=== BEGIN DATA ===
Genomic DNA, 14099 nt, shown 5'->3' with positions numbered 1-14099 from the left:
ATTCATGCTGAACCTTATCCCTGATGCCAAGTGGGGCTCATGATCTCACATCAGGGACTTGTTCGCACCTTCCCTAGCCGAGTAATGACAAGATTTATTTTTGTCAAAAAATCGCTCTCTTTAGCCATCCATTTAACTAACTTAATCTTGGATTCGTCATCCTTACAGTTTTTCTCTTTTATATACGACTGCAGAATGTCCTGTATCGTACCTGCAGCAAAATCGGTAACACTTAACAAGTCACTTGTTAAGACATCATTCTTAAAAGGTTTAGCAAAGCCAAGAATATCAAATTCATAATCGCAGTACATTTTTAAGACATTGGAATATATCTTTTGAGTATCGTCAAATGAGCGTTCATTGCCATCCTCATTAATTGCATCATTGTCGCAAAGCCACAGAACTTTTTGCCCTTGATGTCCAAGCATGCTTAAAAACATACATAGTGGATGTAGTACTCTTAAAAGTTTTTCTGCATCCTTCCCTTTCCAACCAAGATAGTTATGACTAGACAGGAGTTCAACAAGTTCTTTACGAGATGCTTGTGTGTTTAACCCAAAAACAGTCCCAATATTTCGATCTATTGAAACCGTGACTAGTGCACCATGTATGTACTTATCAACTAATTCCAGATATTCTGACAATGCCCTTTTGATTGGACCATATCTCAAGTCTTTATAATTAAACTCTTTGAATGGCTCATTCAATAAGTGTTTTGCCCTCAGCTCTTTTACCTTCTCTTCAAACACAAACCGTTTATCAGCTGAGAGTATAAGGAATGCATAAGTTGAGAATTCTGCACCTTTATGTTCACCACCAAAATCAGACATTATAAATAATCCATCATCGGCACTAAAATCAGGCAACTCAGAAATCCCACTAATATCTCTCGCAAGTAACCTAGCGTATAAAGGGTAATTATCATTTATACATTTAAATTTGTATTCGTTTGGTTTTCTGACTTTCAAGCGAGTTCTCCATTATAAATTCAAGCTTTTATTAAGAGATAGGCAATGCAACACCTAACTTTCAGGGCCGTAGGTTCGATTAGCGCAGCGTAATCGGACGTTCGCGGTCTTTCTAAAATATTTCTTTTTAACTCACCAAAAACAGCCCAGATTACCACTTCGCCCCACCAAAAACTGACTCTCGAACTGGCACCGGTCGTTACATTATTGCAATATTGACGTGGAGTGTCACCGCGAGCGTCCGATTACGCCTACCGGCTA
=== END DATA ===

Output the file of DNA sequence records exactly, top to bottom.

Genomic DNA, 14099 nt, shown 5'->3' with positions numbered 1-14099 from the left:
ATTCATGCTGAACCTTATCCCTGATGCCAAGTGGGGCTCATGATCTCACATCAGGGACTTGTTCGCACCTTCCCTAGCCGAGTAATGACAAGATTTATTTTTGTCAAAAAATCGCTCTCTTTAGCCATCCATTTAACTAACTTAATCTTGGATTCGTCATCCTTACAGTTTTTCTCTTTTATATACGACTGCAGAATGTCCTGTATCGTACCTGCAGCAAAATCGGTAACACTTAACAAGTCACTTGTTAAGACATCATTCTTAAAAGGTTTAGCAAAGCCAAGAATATCAAATTCATAATCGCAGTACATTTTTAAGACATTGGAATATATCTTTTGAGTATCGTCAAATGAGCGTTCATTGCCATCCTCATTAATTGCATCATTGTCGCAAAGCCACAGAACTTTTTGCCCTTGATGTCCAAGCATGCTTAAAAACATACATAGTGGATGTAGTACTCTTAAAAGTTTTTCTGCATCCTTCCCTTTCCAACCAAGATAGTTATGACTAGACAGGAGTTCAACAAGTTCTTTACGAGATGCTTGTGTGTTTAACCCAAAAACAGTCCCAATATTTCGATCTATTGAAACCGTGACTAGTGCACCATGTATGTACTTATCAACTAATTCCAGATATTCTGACAATGCCCTTTTGATTGGACCATATCTCAAGTCTTTATAATTAAACTCTTTGAATGGCTCATTCAATAAGTGTTTTGCCCTCAGCTCTTTTACCTTCTCTTCAAACACAAACCGTTTATCAGCTGAGAGTATAAGGAATGCATAAGTTGAGAATTCTGCACCTTTATGTTCACCACCAAAATCAGACATTATAAATAATCCATCATCGGCACTAAAATCAGGCAACTCAGAAATCCCACTAATATCTCTCGCAAGTAACCTAGCGTATAAAGGGTAATTATCATTTATACATTTAAATTTGTATTCGTTTGGTTTTCTGACTTTCAAGCGAGTTCTCCATTATAAATTCAAGCTTTTATTAAGAGATAGGCAATGCAACACCTAACTTTCAGGGCCGTAGGTTCGATTAGCGCAGCGTAATCGGACGTTCGCGGTCTTTCTAAAATATTTCTTTTTAACTCACCAAAAACAGCCCAGATTACCACTTCGCCCCACCAAAAACTGACTCTCGAACTGGCACCGGTCGTTACATTATTGCAATATTGACGTGGAGTGTCACCGCGAGCGTCCGATTACGCCTACCGGCTA